Lay aside, for a brief second, any conspiracy theories and divisive ideas you might have. Lay aside your political allegiances and your social and religious prejudices. Try to bear in mind that none of it will ever bring back the many family members, friends, lovers, co-workers, or rescue workers who tragically died that day, nor will it bring back those people who would die days and weeks later because of the effects of 9/11. And conspiracy theories and prejudice won’t help the hundreds of people, the remaining families and friends who, every year, has to remember what happened on this date. They, the rest of the country, and the world, is made to remember 9/11, in huge part thanks to media and internet rebroadcasts of the two planes crashing into the World Trade Center in New York, the plane crash at the Pentagon in Arlington, VA, and the audio recordings from the black box and passenger cell phone calls of hijacked United Airlines Flight 93, which crashed in Somerset County, PA. All three sites had tragic loss of lives.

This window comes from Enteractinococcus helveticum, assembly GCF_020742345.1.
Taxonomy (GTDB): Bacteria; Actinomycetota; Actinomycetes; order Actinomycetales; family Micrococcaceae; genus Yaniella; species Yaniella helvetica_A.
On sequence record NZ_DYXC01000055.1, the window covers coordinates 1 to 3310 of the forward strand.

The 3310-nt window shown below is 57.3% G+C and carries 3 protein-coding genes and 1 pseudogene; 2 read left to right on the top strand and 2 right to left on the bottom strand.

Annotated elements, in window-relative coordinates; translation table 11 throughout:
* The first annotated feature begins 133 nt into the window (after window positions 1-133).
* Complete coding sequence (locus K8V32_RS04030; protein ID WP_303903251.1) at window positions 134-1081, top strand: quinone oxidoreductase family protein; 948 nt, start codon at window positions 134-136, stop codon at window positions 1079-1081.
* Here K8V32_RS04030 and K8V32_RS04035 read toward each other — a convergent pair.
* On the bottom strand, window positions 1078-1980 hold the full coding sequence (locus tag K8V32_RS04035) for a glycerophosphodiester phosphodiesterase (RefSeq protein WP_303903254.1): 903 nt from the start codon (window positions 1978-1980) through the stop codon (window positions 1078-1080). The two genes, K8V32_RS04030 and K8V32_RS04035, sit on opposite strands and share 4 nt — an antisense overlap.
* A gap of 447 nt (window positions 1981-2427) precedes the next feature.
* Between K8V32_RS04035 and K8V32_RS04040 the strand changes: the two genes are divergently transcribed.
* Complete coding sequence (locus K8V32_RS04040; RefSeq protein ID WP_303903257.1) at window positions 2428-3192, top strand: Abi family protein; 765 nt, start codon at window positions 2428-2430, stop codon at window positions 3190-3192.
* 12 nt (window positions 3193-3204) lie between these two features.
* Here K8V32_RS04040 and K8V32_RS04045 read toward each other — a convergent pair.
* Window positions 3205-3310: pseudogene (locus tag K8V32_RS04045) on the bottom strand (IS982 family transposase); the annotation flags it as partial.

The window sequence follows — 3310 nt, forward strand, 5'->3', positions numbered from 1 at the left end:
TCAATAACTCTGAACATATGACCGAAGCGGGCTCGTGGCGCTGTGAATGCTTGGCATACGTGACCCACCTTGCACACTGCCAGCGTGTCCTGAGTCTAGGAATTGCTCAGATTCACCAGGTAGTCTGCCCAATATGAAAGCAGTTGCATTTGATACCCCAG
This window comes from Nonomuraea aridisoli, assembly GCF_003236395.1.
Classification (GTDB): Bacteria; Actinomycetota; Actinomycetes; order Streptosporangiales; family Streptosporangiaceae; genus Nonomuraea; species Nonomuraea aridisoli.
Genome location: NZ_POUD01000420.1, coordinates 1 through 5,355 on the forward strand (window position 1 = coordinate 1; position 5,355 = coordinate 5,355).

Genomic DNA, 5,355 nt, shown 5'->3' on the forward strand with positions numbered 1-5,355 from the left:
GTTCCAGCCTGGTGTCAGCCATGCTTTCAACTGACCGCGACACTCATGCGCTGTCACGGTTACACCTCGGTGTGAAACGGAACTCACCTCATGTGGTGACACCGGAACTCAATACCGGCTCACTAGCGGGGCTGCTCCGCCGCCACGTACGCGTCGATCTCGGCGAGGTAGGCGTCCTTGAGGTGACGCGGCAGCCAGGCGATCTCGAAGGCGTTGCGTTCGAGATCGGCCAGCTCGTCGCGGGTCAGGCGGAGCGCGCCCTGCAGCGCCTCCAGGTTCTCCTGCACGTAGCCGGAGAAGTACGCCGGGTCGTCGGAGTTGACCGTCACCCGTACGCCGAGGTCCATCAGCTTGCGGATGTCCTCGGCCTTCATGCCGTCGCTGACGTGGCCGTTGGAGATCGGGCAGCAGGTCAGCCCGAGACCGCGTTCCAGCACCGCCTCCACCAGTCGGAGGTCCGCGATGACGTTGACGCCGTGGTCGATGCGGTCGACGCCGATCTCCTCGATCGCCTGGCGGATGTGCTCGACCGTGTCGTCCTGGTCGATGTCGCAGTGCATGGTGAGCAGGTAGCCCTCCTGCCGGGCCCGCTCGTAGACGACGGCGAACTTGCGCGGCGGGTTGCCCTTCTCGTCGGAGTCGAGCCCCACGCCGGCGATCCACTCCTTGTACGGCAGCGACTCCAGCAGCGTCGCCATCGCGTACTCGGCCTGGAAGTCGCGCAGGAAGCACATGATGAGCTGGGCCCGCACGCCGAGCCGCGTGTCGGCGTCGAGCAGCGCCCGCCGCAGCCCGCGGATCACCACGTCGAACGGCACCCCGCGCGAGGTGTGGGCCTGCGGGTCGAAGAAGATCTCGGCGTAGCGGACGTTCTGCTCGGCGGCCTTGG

On this day I’m asking, no…I’m TELLING you, to get over yourself for a moment. You are still alive and, I assume, healthy enough to at least read these words. Let’s remember that survivors of 9/11 are NOT asking for, nor do they want our pity… however, UNDERSTANDING AND RESPECT go a LONG way! With that said, I give thanks and props (aka accolades) to both President Obama’s and Governor Romney’s presidential campaigns, and to the campaigns of others running for office throughout the country who have decided to hold or cancel any media campaign ads and/or speeches in observance of 9/11. Good move. It is the RESPECTFUL thing to do!

Some of us can and will eventually accept and deal with the death of a loved one if that person is: